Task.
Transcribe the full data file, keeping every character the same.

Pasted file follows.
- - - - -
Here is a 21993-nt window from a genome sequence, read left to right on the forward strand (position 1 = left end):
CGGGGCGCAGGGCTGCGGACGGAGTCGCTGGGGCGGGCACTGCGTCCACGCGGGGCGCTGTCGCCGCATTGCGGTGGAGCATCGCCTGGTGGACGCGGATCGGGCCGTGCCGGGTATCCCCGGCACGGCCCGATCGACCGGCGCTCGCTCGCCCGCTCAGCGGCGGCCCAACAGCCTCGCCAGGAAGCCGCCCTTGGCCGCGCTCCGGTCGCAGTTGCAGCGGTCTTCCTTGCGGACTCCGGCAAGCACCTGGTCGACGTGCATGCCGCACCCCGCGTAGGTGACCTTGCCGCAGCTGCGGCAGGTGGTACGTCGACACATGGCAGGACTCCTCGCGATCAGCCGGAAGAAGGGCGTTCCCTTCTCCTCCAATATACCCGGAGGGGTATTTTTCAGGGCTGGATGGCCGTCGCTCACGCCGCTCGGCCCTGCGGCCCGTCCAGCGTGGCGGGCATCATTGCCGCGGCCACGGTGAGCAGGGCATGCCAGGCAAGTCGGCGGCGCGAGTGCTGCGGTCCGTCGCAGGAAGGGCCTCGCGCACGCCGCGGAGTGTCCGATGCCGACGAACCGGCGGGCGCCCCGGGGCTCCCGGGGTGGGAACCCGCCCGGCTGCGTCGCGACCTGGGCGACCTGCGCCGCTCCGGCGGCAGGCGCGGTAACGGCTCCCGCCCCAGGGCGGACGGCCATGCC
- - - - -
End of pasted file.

Here is a 21993-nt window from a genome sequence, read left to right on the forward strand (position 1 = left end):
CGGGGCGCAGGGCTGCGGACGGAGTCGCTGGGGCGGGCACTGCGTCCACGCGGGGCGCTGTCGCCGCATTGCGGTGGAGCATCGCCTGGTGGACGCGGATCGGGCCGTGCCGGGTATCCCCGGCACGGCCCGATCGACCGGCGCTCGCTCGCCCGCTCAGCGGCGGCCCAACAGCCTCGCCAGGAAGCCGCCCTTGGCCGCGCTCCGGTCGCAGTTGCAGCGGTCTTCCTTGCGGACTCCGGCAAGCACCTGGTCGACGTGCATGCCGCACCCCGCGTAGGTGACCTTGCCGCAGCTGCGGCAGGTGGTACGTCGACACATGGCAGGACTCCTCGCGATCAGCCGGAAGAAGGGCGTTCCCTTCTCCTCCAATATACCCGGAGGGGTATTTTTCAGGGCTGGATGGCCGTCGCTCACGCCGCTCGGCCCTGCGGCCCGTCCAGCGTGGCGGGCATCATTGCCGCGGCCACGGTGAGCAGGGCATGCCAGGCAAGTCGGCGGCGCGAGTGCTGCGGTCCGTCGCAGGAAGGGCCTCGCGCACGCCGCGGAGTGTCCGATGCCGACGAACCGGCGGGCGCCCCGGGGCTCCCGGGGTGGGAACCCGCCCGGCTGCGTCGCGACCTGGGCGACCTGCGCCGCTCCGGCGGCAGGCGCGGTAACGGCTCCCGCCCCAGGGCGGACGGCCATGCC